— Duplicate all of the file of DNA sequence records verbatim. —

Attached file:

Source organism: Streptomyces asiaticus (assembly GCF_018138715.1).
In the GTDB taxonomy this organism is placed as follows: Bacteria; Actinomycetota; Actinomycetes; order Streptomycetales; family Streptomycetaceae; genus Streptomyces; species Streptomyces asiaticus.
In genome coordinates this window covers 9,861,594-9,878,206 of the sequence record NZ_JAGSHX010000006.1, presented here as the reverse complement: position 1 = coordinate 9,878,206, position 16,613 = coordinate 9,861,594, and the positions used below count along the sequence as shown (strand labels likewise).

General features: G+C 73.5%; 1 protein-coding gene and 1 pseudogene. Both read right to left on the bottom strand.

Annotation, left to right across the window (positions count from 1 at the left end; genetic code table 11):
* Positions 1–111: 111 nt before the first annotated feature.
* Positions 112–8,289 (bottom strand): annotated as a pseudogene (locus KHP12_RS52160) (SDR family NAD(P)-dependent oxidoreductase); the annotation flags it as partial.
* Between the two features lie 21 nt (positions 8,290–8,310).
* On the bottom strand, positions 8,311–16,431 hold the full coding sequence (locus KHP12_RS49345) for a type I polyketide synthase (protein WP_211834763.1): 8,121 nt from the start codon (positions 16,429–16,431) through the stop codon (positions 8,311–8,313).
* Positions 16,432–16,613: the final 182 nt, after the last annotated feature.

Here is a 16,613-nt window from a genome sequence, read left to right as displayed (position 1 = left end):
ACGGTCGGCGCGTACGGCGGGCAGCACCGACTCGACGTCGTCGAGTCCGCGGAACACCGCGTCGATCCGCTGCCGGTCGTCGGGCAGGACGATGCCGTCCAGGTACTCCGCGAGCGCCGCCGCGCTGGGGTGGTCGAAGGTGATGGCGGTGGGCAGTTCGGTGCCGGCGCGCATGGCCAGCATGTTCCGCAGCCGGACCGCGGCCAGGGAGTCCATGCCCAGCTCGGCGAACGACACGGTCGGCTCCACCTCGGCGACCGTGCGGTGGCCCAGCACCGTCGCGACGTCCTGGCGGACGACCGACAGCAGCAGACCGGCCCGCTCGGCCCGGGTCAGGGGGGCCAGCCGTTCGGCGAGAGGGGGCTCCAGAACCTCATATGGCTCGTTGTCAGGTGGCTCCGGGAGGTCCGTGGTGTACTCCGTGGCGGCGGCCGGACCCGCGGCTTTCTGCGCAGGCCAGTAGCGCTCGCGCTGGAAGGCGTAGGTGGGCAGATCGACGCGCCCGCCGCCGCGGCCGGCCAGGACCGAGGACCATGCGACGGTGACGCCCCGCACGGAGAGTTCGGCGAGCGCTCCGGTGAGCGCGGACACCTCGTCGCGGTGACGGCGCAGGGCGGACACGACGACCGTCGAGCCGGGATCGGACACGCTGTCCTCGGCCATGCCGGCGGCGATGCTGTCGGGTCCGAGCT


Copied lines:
Source organism: Streptomyces asiaticus (assembly GCF_018138715.1).
In the GTDB taxonomy this organism is placed as follows: Bacteria; Actinomycetota; Actinomycetes; order Streptomycetales; family Streptomycetaceae; genus Streptomyces; species Streptomyces asiaticus.
In genome coordinates this window covers 9,861,594-9,878,206 of the sequence record NZ_JAGSHX010000006.1, presented here as the reverse complement: position 1 = coordinate 9,878,206, position 16,613 = coordinate 9,861,594, and the positions used below count along the sequence as shown (strand labels likewise).

General features: G+C 73.5%; 1 protein-coding gene and 1 pseudogene. Both read right to left on the bottom strand.

Annotation, left to right across the window (positions count from 1 at the left end; genetic code table 11):
* Positions 1–111: 111 nt before the first annotated feature.
* Positions 112–8,289 (bottom strand): annotated as a pseudogene (locus KHP12_RS52160) (SDR family NAD(P)-dependent oxidoreductase); the annotation flags it as partial.
* Between the two features lie 21 nt (positions 8,290–8,310).
* On the bottom strand, positions 8,311–16,431 hold the full coding sequence (locus KHP12_RS49345) for a type I polyketide synthase (protein WP_211834763.1): 8,121 nt from the start codon (positions 16,429–16,431) through the stop codon (positions 8,311–8,313).
* Positions 16,432–16,613: the final 182 nt, after the last annotated feature.

Here is a 16,613-nt window from a genome sequence, read left to right as displayed (position 1 = left end):
ACGGTCGGCGCGTACGGCGGGCAGCACCGACTCGACGTCGTCGAGTCCGCGGAACACCGCGTCGATCCGCTGCCGGTCGTCGGGCAGGACGATGCCGTCCAGGTACTCCGCGAGCGCCGCCGCGCTGGGGTGGTCGAAGGTGATGGCGGTGGGCAGTTCGGTGCCGGCGCGCATGGCCAGCATGTTCCGCAGCCGGACCGCGGCCAGGGAGTCCATGCCCAGCTCGGCGAACGACACGGTCGGCTCCACCTCGGCGACCGTGCGGTGGCCCAGCACCGTCGCGACGTCCTGGCGGACGACCGACAGCAGCAGACCGGCCCGCTCGGCCCGGGTCAGGGGGGCCAGCCGTTCGGCGAGAGGGGGCTCCAGAACCTCATATGGCTCGTTGTCAGGTGGCTCCGGGAGGTCCGTGGTGTACTCCGTGGCGGCGGCCGGACCCGCGGCTTTCTGCGCAGGCCAGTAGCGCTCGCGCTGGAAGGCGTAGGTGGGCAGATCGACGCGCCCGCCGCCGCGGCCGGCCAGGACCGAGGACCATGCGACGGTGACGCCCCGCACGGAGAGTTCGGCGAGCGCTCCGGTGAGCGCGGACACCTCGTCGCGGTGACGGCGCAGGGCGGACACGACGACCGTCGAGCCGGGATCGGACACGCTGTCCTCGGCCATGCCGGCGGCGATGCTGTCGGGTCCGAGCT